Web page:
Vehicle accidents can be traumatic, life-altering events and lead to a wide range of injuries and emotional challenges to overcome. According to the National Highway Traffic Safety Administration (NHTSA), the total number of traffic crashes in Florida in 2022 was 381,156. That’s over a thousand vehicle accidents every day! Florida also ranked fifth in the United States for traffic fatalities in 2022.
Vehicle Accident Injuries
In this article, we examine the types of injuries resulting from a vehicle accident, how those injuries can affect the body, and the importance of seeking immediate medical attention following an accident. Although not a comprehensive list, here are the most common types of injuries following an accident.
Whiplash, one of the most common injuries following a car accident, occurs when a person’s head is suddenly jerked about violently, causing strain on the neck muscles, ligaments, and surrounding tissues.
Whiplash victims often experience neck pain, stiffness, headaches, and dizziness. In severe cases, it can lead to long-term discomfort and restricted mobility. It is essential to seek medical evaluation as early intervention can prevent long-term complications.
2. Fractures and Broken Bones
Vehicle accidents can exert tremendous force on the human body, leading to bone fractures and breaks. The most commonly affected areas include the arms, legs, ribs, and pelvis. The severity of these injuries depends on the impact and the body’s position during the accident.
Fractures and broken bones may require surgeries, casts, or braces to facilitate healing. Physical therapy and rehabilitation are often necessary to regain full functionality. Prompt medical attention is vital to assess the extent of the injury and ensure proper treatment.
3. Head Injuries
Traumatic Brain Injuries (TBIs) occur when the head sustains a forceful blow or sudden movement, leading to brain damage. Head injuries range from mild concussions to severe traumatic brain injuries.
TBIs can result in a broad spectrum of symptoms, from mild cognitive impairment to severe disability. Recovery from a traumatic brain injury can be long and arduous, often requiring extensive medical intervention and support.
Even seemingly minor head injuries should not be underestimated, as they can have long-lasting effects on cognitive function and overall well-being. Always consult a medical professional if you experience any head trauma.
4. Spinal Cord Injuries
In vehicle accidents, the spinal cord can be susceptible to injury, which can have devastating consequences. Damage to the spinal cord can lead to paralysis or loss of sensation.
Spinal cord injuries require immediate medical attention and long-term rehabilitation to maximize recovery potential. Victims often face significant physical and emotional challenges adapting to new circumstances.
5. Soft Tissue Injuries
Soft tissue injuries, such as bruises, strains, and sprains, may not be immediately visible but can cause prolonged pain and discomfort.
Recovery from soft tissue injuries usually involves rest, physical therapy, and pain management. While these injuries may not be as severe as fractures or TBIs, they still warrant medical attention.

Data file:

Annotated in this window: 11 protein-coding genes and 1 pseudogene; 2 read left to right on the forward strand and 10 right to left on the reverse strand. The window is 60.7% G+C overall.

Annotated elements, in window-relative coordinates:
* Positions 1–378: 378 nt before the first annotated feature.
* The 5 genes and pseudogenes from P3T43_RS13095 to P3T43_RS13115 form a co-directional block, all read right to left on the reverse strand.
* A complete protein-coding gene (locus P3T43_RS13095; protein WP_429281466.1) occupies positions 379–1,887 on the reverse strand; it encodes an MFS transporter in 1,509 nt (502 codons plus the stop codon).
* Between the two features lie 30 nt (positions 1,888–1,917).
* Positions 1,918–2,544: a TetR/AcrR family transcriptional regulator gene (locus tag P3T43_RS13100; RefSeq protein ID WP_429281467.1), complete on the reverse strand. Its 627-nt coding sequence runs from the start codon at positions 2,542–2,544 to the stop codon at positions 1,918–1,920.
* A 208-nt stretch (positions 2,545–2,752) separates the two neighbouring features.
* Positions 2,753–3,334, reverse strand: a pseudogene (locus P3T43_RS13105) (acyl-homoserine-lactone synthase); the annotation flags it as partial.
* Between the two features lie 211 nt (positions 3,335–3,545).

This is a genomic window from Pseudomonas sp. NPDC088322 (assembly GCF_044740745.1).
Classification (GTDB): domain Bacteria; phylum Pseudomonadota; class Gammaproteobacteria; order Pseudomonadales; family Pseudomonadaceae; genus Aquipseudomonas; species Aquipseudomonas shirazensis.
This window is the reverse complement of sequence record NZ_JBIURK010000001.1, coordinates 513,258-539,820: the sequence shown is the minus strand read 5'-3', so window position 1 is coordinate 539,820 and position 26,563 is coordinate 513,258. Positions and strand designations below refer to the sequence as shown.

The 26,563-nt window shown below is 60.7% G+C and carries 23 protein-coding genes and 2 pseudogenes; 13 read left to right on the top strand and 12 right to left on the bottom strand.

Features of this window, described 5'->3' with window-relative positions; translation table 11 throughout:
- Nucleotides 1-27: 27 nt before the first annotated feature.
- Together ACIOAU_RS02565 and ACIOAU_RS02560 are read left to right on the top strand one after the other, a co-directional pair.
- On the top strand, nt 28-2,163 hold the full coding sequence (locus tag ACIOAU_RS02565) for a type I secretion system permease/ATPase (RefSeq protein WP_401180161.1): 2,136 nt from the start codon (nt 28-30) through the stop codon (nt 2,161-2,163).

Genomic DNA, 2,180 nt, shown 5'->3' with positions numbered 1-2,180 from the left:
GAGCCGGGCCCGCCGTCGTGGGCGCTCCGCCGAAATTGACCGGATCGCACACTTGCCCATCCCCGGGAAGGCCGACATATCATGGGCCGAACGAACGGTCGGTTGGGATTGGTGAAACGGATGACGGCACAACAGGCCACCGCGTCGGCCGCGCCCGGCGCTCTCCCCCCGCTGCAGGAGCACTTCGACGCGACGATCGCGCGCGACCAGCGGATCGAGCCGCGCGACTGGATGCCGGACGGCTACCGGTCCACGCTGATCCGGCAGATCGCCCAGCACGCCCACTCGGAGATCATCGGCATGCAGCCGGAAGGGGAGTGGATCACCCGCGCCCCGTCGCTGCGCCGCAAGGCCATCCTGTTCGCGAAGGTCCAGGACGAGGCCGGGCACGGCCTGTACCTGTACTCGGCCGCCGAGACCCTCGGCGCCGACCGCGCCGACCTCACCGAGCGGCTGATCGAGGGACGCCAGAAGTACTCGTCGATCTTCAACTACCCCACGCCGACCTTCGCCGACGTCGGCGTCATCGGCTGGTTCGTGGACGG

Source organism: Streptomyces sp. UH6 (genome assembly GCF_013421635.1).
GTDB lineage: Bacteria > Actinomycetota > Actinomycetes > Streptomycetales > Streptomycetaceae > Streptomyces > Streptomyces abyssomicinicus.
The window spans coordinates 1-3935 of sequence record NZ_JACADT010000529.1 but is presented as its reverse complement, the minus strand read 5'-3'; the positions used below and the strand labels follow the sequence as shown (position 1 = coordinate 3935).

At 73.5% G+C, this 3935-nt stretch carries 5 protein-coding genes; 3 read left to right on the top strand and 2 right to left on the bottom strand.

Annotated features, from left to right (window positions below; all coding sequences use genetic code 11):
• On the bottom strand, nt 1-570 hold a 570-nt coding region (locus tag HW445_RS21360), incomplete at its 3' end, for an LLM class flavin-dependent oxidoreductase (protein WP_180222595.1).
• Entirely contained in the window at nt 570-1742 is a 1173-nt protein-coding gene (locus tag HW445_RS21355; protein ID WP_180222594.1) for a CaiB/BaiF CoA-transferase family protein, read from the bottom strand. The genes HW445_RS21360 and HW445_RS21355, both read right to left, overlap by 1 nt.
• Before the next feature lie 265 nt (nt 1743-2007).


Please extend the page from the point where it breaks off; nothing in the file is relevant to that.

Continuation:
6. Internal Injuries
Internal injuries, such as organ damage or internal bleeding, are not always immediately apparent following an accident. However, they can be life-threatening if left untreated. It’s crucial to be evaluated by a medical professional following a vehicle accident to rule out any internal injuries.
What Causes Vehicle Accident Injuries?
Several factors contribute to the type and severity of injuries resulting from a vehicle accident. Besides the type of vehicle, here are some factors contributing to injuries.
1. Speed and Impact
The severity of injuries in vehicle accidents is often directly proportional to the speed and impact force involved. High-speed collisions often lead to more extensive and life-threatening injuries. Personal injury lawyers report the main factor for the severity of injuries in car accidents is the change in a vehicle’s speed. If the car suddenly stops when moving 10 MPH or less, there is a 1% risk of serious injury. However, if the vehicle travels at 50 MPH and suddenly stops, the risk of serious injury is 52%.
2. Seatbelts and Airbags
While seatbelts and airbags are designed to protect passengers, they can also cause injuries in certain situations. Seatbelts help keep you from being ejected from a vehicle in a crash, which is almost always deadly, according to the National Highway Traffic Safety Administration (NHTSA).
Vehicle occupants not wearing a seat belt could be thrown into a rapidly opening frontal air bag in a crash. The force could cause severe injury or even death. NHTSA reminds us that airbags are designed to work with seat belts, not replace them.
Abrasions, contusions, and chest injuries can occur due to the deployment of airbags and the force exerted by seatbelts during a collision. However, the benefits of wearing seatbelts far outweigh the potential risks.
3. Vehicle Type and Safety Features
The type of vehicle involved can influence the nature of injuries. Smaller, compact cars may offer less protection than larger vehicles or SUVs. Modern safety features, such as crumple zones and electronic stability control, can significantly reduce the risk and severity of injuries. Kelly Blue Book reports that advanced car safety features may reduce the risk of injury by as much as 53%.
Seek Medical Attention
Vehicle accidents can result in a wide array of injuries that can be physically and emotionally taxing. After an accident, seek immediate medical attention, even if the injuries seem minor initially. Some injuries may not manifest symptoms right away. Seeking immediate medical attention is crucial for the well-being of anyone involved in a vehicle accident.